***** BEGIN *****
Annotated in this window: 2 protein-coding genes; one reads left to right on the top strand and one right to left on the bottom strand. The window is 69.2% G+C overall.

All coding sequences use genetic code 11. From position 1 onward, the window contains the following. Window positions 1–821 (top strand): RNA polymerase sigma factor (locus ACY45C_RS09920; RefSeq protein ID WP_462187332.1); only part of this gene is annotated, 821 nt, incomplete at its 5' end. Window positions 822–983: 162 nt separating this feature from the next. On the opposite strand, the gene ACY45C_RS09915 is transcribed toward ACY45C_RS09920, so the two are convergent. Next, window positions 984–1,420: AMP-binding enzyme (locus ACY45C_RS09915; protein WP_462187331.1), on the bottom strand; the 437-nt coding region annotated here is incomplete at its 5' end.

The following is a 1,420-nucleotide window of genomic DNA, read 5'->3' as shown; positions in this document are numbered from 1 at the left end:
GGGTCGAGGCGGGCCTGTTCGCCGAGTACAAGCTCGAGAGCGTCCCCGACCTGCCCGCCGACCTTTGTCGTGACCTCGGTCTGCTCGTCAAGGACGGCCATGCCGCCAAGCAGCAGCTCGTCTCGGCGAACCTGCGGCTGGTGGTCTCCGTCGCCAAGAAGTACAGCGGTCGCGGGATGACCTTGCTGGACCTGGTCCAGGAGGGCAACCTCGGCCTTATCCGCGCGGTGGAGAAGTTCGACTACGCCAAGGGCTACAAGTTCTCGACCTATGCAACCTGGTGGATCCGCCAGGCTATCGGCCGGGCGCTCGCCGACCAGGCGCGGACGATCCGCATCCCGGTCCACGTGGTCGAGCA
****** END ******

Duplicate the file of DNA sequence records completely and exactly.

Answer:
Annotated in this window: 2 protein-coding genes; one reads left to right on the top strand and one right to left on the bottom strand. The window is 69.2% G+C overall.

All coding sequences use genetic code 11. From position 1 onward, the window contains the following. Window positions 1–821 (top strand): RNA polymerase sigma factor (locus ACY45C_RS09920; RefSeq protein ID WP_462187332.1); only part of this gene is annotated, 821 nt, incomplete at its 5' end. Window positions 822–983: 162 nt separating this feature from the next. On the opposite strand, the gene ACY45C_RS09915 is transcribed toward ACY45C_RS09920, so the two are convergent. Next, window positions 984–1,420: AMP-binding enzyme (locus ACY45C_RS09915; protein WP_462187331.1), on the bottom strand; the 437-nt coding region annotated here is incomplete at its 5' end.

The following is a 1,420-nucleotide window of genomic DNA, read 5'->3' as shown; positions in this document are numbered from 1 at the left end:
GGGTCGAGGCGGGCCTGTTCGCCGAGTACAAGCTCGAGAGCGTCCCCGACCTGCCCGCCGACCTTTGTCGTGACCTCGGTCTGCTCGTCAAGGACGGCCATGCCGCCAAGCAGCAGCTCGTCTCGGCGAACCTGCGGCTGGTGGTCTCCGTCGCCAAGAAGTACAGCGGTCGCGGGATGACCTTGCTGGACCTGGTCCAGGAGGGCAACCTCGGCCTTATCCGCGCGGTGGAGAAGTTCGACTACGCCAAGGGCTACAAGTTCTCGACCTATGCAACCTGGTGGATCCGCCAGGCTATCGGCCGGGCGCTCGCCGACCAGGCGCGGACGATCCGCATCCCGGTCCACGTGGTCGAGCA